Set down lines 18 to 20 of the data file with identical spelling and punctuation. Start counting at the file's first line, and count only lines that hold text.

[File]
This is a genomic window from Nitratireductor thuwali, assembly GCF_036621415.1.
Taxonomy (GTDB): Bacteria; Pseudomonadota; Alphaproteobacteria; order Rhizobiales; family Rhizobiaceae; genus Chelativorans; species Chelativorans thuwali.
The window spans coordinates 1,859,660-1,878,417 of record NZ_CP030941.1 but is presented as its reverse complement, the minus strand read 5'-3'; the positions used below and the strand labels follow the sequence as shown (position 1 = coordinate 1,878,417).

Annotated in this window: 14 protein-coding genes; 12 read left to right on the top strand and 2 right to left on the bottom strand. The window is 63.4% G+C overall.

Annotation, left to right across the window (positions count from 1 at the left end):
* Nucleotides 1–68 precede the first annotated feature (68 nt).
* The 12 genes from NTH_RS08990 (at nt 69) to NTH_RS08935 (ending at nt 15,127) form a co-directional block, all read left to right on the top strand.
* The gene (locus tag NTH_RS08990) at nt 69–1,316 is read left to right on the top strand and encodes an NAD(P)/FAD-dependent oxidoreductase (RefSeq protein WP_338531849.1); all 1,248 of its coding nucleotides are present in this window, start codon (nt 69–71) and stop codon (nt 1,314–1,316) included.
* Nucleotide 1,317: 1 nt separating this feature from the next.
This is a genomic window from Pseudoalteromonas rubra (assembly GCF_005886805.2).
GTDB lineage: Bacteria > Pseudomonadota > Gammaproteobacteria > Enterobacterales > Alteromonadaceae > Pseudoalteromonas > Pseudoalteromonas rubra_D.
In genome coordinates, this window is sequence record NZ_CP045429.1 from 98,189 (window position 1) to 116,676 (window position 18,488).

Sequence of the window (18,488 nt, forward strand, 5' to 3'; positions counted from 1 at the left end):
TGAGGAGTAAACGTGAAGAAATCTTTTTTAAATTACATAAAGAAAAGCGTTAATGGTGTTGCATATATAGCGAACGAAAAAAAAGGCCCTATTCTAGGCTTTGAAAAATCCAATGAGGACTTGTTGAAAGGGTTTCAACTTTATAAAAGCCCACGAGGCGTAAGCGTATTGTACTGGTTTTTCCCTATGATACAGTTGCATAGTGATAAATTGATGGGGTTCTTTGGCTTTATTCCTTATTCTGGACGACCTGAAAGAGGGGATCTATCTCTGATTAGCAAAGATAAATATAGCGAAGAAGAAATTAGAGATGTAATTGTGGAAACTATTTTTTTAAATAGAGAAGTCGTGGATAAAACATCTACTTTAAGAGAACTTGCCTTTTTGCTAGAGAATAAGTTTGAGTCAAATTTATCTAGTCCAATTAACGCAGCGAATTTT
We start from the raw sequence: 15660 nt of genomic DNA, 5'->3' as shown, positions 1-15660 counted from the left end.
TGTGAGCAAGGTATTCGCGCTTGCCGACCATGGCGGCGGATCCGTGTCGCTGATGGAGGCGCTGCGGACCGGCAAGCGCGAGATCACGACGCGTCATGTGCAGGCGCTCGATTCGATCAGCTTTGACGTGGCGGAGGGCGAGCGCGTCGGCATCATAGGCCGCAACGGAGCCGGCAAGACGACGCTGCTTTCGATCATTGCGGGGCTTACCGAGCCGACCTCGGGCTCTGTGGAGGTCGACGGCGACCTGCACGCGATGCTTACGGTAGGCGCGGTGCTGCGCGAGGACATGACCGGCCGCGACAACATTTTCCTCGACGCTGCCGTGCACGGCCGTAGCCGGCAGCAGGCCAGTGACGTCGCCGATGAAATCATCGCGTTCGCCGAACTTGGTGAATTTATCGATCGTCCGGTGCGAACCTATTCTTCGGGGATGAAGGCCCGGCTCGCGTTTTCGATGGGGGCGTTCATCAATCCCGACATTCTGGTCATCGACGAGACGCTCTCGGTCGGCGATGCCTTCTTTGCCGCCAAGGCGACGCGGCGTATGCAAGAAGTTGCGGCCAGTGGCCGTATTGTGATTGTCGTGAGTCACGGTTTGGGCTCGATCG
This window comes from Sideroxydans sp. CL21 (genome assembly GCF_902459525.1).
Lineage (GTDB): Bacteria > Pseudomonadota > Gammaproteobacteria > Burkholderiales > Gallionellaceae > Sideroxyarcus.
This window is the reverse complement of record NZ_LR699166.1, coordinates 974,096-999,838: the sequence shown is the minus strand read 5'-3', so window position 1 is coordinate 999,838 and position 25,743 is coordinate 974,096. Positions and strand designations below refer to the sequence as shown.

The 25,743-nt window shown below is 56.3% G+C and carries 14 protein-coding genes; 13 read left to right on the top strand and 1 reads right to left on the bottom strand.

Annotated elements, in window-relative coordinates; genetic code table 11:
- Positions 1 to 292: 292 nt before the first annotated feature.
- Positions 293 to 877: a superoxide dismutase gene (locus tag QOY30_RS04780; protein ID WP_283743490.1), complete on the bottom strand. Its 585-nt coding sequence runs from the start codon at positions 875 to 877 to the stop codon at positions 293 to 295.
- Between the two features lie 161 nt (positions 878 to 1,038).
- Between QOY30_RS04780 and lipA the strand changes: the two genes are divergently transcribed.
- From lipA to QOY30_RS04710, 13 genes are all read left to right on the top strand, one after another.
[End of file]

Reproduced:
Lineage (GTDB): Bacteria > Pseudomonadota > Gammaproteobacteria > Burkholderiales > Gallionellaceae > Sideroxyarcus.
This window is the reverse complement of record NZ_LR699166.1, coordinates 974,096-999,838: the sequence shown is the minus strand read 5'-3', so window position 1 is coordinate 999,838 and position 25,743 is coordinate 974,096. Positions and strand designations below refer to the sequence as shown.

The 25,743-nt window shown below is 56.3% G+C and carries 14 protein-coding genes; 13 read left to right on the top strand and 1 reads right to left on the bottom strand.